During this past decade, the MLSA raised the question of the notion of species or groups of species within the Vibrio genus (Sawabe et al. 2007; Thompson et al. 2007, 2009a; Pascual et al. 2010). Thus, Sawabe et al. (2007) described 14 groups or clades with MLSA and other phylogenetic and genetic markers (DNA–DNA hybridization, GC%, Amino Acid Identity, Phi test, radiation time and Habitat): the groups Anguillarum, Cholerae, Coralliilyticus, Diazotrophicus, Gazogenes, Fischeri, Halioticoli, Harveyi, Nereis, Nigripulchritudo, Orientalis, Scopthalmi, Splendidus and Vulnificus. Considering the taxonomic clustering applied to the 22 species identified in this study, the Splendidus group, including Vibrio celticus, V. crassostreae, V. chagasii, V. cyclitrophicus, V. gallaecicus, V. gigantis, V. kanaloae, V. lentus, V. pomeroyi, V. splendidus and V. tasmaniensis species, constituted the main group of the culturable Vibrio detected at 22°C (80% of the strains). It is also the dominant group of Vibrio in the coastal marine seawater, sediments (Sobecky et al. 1998; Urakawa et al. 1999, 2000; Radjasa et al. 2001) and bivalve molluscs (Le Roux and Austin 2006) worldwide. It comprises the highest number of species (above 10) with some pathogenic members for fish, bivalve molluscs or crustaceans (Beaz-Hidalgo et al. 2010). Vibrio celticus, the main species isolated in this study at 22°C (36·8%), and V. atlanticus (14%) were previously described as potentially pathogenic for clams (Beaz-Hidalgo et al. 2010; Dieguez et al. 2011). The third main species detected, V. chagasii (10·7%), has been isolated from fish larvae, rotifer and seawater (Thompson et al. 2003). The Harveyi group, including Vibrio alginolyticus, V. campbelli, V. harveyi, V. natriegens, V. parahaemolyticus and V. rotiferianus, represented the main group at 37°C (99·5% of the strains), the Cholera group being the second one.
Among the 37°C strains, the predominance of V. alginolyticus in the area is consistent with previous studies performed in Northern European waters (Hervio-Heath et al. 2002; Oberbeckmann et al. 2010). This species is considered as an opportunistic pathogen, rarely involved in human infections and not at the origin of severe cases. The clinical cases associated with V. alginolyticus are very rare and if any, the virulence factors triggering the illnesses are not clearly established for this species yet (Tantillo et al. 2004; Schets et al. 2006; Campanelli et al. 2008). Vibrio alginolyticus is part of the natural microflora of marine organisms but it could constitute a threat as this species has been reported in diseased corals, fishes, crustaceans and bivalves molluscs (Balebona et al. 1998; Kumar et al. 2007; Wang et al. 2007; Yan et al. 2007; Cervino et al. 2008; Harriague et al. 2008; Lafisca et al. 2008; Austin 2010). Moreover, it has been also associated with mortalities in aquaculture (Darbas et al. 1992; Snoussi et al. 2008). Unlike others studies, the second main species detected at 37°C is V. harveyi. This species is a luminescent bacterium associated with surface tissues, luminescent organs and digestive system of numerous marine organisms (Liu and Lee 1999). It was also associated with shrimp and fish mortalities (Alvarez et al. 1998; Liu and Lee 1999; Zhang and Austin 2000; Austin and Zhang 2006).
The comparison of the relative proportion of species between the two isolation temperatures showed that the potentially human pathogenic Vibrio detected at 37°C represented a very small fraction of the culturable diversity observed at 22°C. As an illustration, V. alginolyticus, representing 86% of the strains isolated in September 2009 at 37°C, represented only 1·3% of the strains isolated at 22°C. In a perspective to better evaluate the environmental risk linked to the presence of human and animal pathogenic vibrios, the simultaneous isolation at two temperatures could improve the understanding of the dynamics of their diversity and their ecology. Moreover, the dominance of pathogenic species for marine organisms belonging mainly to the Splendidus group raised the interest to explore the presence and the expression of virulence markers among these species. The determination of the environmental features associated with the analysis of the virulence genes distribution of these species could improve the risk assessment for aquaculture industries (Cano-Gomez et al. 2009).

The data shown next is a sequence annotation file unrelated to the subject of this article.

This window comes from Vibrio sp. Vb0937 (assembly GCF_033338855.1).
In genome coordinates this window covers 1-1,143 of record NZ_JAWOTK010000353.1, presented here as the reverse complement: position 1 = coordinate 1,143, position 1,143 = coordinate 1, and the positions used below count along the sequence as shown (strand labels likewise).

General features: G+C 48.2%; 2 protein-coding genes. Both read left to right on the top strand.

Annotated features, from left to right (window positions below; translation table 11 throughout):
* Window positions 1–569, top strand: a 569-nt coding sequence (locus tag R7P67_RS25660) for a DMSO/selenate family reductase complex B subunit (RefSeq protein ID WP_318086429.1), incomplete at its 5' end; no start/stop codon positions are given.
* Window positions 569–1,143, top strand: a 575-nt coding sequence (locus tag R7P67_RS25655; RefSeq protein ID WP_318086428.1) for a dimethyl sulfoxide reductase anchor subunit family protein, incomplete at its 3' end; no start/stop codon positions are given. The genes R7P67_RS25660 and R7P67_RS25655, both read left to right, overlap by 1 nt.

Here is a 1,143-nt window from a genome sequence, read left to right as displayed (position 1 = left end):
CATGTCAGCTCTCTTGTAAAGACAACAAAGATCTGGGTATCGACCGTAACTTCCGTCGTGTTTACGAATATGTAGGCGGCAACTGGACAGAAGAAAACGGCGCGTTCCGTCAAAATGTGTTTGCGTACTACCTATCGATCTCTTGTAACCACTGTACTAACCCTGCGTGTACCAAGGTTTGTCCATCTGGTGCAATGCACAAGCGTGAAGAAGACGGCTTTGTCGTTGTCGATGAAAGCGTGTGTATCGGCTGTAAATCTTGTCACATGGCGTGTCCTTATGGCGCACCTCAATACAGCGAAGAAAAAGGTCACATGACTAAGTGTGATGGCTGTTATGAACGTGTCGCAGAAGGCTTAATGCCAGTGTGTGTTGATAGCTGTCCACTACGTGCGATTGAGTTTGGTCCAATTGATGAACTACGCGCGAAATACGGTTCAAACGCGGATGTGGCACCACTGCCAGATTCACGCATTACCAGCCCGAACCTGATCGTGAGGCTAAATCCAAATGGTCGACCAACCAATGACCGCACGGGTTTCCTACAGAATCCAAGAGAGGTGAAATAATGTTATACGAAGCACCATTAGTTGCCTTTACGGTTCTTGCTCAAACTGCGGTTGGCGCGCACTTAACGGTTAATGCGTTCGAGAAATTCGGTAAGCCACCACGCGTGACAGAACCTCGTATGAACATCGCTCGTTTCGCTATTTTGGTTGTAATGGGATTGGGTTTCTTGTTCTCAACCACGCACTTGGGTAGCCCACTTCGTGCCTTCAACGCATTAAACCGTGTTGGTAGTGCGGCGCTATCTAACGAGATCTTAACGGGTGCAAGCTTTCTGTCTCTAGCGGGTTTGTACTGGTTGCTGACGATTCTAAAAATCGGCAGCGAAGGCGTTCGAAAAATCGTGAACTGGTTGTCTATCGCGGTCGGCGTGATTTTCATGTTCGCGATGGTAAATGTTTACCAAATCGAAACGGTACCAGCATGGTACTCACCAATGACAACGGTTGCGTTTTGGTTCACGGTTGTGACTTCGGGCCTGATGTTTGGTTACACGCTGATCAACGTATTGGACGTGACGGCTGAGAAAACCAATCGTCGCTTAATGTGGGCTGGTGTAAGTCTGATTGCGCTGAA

In this study, pyrH and toxR genes proved to be appropriate targets for the screening of the culturable Vibrio diversity in the environment, particularly for the strains isolated at 22°C. In addition, the diversity analysis allowed picturing part of the potentially human pathogens among the total Vibrio population isolated at both temperatures. Moreover, the isolation of strains remains necessary to study pathogenicity mechanisms and simply the opportunity to identify new species. In a context of a routine monitoring and in the perspective of the evaluation of the potential risk of Vibrio for the marine organisms and for humans, the isolation at two temperatures could constitute a relevant transition step before the development of reliable direct detection and quantification methods of pathogenic Vibrio species in environmental samples.
This work was funded by the Vibrio Manche program of EDF R&D, the French Institute of research on marine exploration (Ifremer) and Eurofins IPL Nord. We would like to thank Dr Jean Louis Nicolas (Ifremer), Dr Marie-Anne Cambon-Bonavita (Ifremer) and Valérie Cueff-Gauchard (Ifremer) for providing Vibrio strains useful for this study. We also would like to thank Edith Delesmont (Eurofins IPL Nord), Olivier Mabille (EDF R&D), Lamine Barbach (EDF R&D), Joffrey Cholet, Margot Legoff, David Richard (Ifremer) and Gérard Morel (EDF R&D) for technical assistance. Finally, we would like to thank Alexandre Cebeillac (Ifremer) for his assistance for the Fig. 1 (map of the study area). We are most grateful to the Biogenouest® Genomics core facility and to the ABiMS® bioinformatic core facility for their technical support.